“What now?”

Scientist and Soldier’s spine prickled.

“We run.”


Flash! Friday # 30

CLOSED! Woooot! What a ride–and so many charming (?) dragons, to boot! Thanks so much, y’all, for coming out for the romp that was Round # 30. Results will post Saturday afternoon ET.

Heeeheheheheeee!!! You all still have me giggling (and sniffling) over your stories of La Gioconda and her adventures. Thank you for displaying such raw courage and creativity with what’s normally such a hands-off work of art. 

Moving on to this week: a bit of easy research will unravel this photo for you, and goodness knows the truth is chilling enough already. But what do you make of these ruins? What happened at this beach? Ahhh, now these are the questions. (Here are your contest guidelines).

This week’s  unraveling is overseen by SVW member Jaz Draper. (Be sure to check out her judge page to investigate what she looks for in a winning entry.)

Ready? GO!

Word limit: 200-word story (10-word leeway on either side) based on the photo prompt.

* How: Post your story here in the comments. Include your word count (between 190-210 words, exclusive of title) and Twitter handle if you’ve got one.

* Deadline: 11:59pm ET tonight (check the world clock if you need to; Flash! Friday’s on Washington, DC time)

Winners: will post tomorrow (Saturday)

Prize: A stunning e-trophy e-dragon e-badge, a stunning page here at FF, a stunning 60-second interview feature next Wednesday, and YOUR (stunning) NAME over the rooftops of the world (so to speak). NOTE: Winning and non-winning stories alike remain eligible for selection for Monday’s Flash Points.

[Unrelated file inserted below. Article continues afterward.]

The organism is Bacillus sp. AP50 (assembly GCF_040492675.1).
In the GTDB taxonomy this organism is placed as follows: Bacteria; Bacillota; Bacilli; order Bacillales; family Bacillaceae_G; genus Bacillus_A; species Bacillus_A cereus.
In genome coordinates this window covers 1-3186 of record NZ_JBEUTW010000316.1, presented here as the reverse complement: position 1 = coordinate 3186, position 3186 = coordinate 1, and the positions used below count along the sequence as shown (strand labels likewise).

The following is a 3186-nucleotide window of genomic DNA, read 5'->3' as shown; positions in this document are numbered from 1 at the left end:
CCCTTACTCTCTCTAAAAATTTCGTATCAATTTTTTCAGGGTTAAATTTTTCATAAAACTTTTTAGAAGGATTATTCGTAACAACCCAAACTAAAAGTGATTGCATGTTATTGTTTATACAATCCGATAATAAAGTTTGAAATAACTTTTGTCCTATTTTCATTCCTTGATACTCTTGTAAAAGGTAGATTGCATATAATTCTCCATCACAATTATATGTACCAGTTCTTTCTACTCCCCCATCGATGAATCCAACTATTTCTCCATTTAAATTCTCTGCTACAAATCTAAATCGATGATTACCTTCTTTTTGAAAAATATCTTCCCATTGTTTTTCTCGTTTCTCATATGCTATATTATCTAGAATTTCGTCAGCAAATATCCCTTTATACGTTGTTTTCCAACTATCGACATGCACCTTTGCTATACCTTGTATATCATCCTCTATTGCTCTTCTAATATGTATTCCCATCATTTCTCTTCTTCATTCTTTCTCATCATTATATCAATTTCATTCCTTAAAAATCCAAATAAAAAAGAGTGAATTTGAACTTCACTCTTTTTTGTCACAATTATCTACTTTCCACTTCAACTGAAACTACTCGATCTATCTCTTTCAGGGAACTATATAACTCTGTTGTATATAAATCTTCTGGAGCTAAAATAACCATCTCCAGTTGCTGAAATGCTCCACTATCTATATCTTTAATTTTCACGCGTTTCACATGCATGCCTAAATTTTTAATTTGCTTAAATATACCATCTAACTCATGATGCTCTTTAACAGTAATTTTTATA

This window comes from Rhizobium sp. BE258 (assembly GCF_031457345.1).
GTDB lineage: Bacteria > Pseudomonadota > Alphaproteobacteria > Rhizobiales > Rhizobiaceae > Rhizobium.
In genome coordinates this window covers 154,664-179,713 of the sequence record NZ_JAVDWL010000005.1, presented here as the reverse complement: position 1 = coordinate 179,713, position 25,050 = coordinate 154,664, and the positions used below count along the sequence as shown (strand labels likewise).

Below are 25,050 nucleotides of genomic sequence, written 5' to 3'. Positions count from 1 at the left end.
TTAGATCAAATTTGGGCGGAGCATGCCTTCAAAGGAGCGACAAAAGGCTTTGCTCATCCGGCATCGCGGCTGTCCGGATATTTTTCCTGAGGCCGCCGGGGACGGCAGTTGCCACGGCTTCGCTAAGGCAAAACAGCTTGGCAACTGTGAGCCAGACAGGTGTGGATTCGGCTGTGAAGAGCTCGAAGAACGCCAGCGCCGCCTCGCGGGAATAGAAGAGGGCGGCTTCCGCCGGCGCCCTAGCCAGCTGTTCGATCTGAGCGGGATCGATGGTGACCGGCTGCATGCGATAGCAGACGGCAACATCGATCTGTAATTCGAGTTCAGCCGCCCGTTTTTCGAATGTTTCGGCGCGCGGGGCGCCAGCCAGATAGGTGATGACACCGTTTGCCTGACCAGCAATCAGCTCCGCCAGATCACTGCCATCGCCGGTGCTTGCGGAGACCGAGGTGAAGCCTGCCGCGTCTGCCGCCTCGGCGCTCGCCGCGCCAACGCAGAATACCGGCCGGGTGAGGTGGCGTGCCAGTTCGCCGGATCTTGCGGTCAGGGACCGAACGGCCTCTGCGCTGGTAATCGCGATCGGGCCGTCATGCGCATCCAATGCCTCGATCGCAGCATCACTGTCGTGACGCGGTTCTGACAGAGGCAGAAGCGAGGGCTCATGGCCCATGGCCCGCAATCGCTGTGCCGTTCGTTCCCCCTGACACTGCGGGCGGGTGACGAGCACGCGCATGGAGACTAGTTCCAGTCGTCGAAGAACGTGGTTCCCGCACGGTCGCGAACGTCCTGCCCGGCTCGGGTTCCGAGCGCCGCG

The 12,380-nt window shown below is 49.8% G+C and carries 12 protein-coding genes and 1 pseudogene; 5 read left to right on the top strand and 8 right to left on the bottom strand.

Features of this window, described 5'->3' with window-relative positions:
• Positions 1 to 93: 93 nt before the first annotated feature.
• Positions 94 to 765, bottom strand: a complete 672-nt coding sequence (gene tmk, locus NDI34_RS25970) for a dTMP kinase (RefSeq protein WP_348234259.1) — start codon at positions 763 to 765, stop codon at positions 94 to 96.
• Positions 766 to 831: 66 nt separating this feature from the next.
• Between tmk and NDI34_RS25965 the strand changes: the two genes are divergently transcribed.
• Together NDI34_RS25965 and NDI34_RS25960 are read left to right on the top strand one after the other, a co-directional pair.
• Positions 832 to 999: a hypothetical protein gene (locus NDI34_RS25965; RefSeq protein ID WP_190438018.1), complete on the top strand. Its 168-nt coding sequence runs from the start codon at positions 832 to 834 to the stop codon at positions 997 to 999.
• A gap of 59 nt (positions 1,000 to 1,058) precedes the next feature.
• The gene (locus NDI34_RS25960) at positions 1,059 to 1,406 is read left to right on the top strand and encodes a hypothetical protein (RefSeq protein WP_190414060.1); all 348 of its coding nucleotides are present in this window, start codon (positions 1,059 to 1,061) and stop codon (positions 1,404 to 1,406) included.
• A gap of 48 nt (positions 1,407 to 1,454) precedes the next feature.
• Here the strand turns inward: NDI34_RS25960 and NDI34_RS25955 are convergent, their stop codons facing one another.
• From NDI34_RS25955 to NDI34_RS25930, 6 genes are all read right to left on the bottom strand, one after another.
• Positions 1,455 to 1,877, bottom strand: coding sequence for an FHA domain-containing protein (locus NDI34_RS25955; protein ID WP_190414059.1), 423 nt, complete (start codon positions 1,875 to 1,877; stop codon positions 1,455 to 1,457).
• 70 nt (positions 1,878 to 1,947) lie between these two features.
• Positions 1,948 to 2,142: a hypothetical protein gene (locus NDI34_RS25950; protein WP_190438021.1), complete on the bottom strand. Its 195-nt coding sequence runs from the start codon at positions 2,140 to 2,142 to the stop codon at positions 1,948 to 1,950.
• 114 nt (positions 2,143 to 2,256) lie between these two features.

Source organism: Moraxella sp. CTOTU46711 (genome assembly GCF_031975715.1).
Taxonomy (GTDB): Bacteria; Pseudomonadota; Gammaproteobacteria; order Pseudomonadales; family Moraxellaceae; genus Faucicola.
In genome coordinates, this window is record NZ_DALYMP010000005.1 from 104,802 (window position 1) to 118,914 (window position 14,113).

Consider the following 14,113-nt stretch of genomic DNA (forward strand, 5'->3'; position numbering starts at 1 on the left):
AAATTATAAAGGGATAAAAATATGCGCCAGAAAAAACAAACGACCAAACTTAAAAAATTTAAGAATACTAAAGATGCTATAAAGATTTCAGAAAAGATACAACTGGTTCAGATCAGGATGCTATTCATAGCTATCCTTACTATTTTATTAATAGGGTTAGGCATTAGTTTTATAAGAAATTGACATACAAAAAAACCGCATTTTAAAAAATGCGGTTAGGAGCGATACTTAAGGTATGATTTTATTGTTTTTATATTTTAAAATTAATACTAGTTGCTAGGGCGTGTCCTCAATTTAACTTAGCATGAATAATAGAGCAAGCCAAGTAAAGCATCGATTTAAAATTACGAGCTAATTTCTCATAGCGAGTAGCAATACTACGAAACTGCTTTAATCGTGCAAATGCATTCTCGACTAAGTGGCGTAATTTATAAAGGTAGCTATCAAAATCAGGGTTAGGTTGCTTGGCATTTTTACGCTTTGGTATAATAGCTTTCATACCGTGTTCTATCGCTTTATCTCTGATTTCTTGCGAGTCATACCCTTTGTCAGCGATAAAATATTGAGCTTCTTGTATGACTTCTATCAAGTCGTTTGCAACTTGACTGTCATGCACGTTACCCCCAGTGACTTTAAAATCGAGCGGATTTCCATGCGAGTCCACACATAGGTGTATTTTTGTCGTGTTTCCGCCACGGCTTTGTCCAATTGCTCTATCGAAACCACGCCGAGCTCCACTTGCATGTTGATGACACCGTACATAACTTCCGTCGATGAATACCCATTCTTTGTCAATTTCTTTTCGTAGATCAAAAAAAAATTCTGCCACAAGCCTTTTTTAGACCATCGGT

* Follow @FlashFridayFic on Twitter for up-to-date news/announcements/historically questionable journal entries.  And now for your prompt:

Capbreton. Photo courtesy of Makunin, @ Pixabay

Capbreton. Photo courtesy of Makunin, @ Pixabay

Sixty Seconds with: Maggie Duncan

Ten answers to ten questions in 20 words or fewer. That’s less time than it takes to burn a match*.

(*Depending on the length of the match and your tolerance for burned fingers, obviously)


Our newest Flash! Friday winner is Maggie Duncan.  Read her winning story here, then take one minute to get to know her better.

1) What about the prompt inspired your winning piece? Da Vinci carried the Mona Lisa with him til his death. I riffed off what was obviously important to him.

2) How long have you been writing flash? A little over two years, long enough to have published a collection called Spy Flash.

3) What do you like about flash? It challenges me to tell a story under constraints, and it hones the editing skills.

4) What flash advice would you give other writers? Don’t be intimidated by a word-count restriction. Try it. Practice it. You’ll come to love it.

5) Who is a writer we should follow, and why? Between Flash! Friday and Friday Fictioneers, there are so many. Try Betty Superman by Tiff Holland. Wonderful little fiction chapbook.

6) Do you participate in other flash contests, and which? Friday Fictioneers isn’t a contest, but it’s a great weekly exercise. I’ve written close to 100, 100-word stories for it.

7) What other forms do you write (novels, poetry, articles, etc)? I’m primarily a novelist, though my short pieces are all that’s been published. 

8) What is/are your favorite genre(s) to write, and why? I write what Alan Furst calls the historical thriller–espionage with a good dose of history. I love writing something edgy.  

9) Tell us about a WIP. A Perfect Hatred is a four-book series about a significant act of domestic terrorism–from the terrorist’s point of view.

10) How do you feel about dragons? You won’t like this, but Tolkien did them best; Anne McCaffery comes in second; everyone else should just give up. {{Editor’s Note: Not a chance. Greatness inspires greatness.}}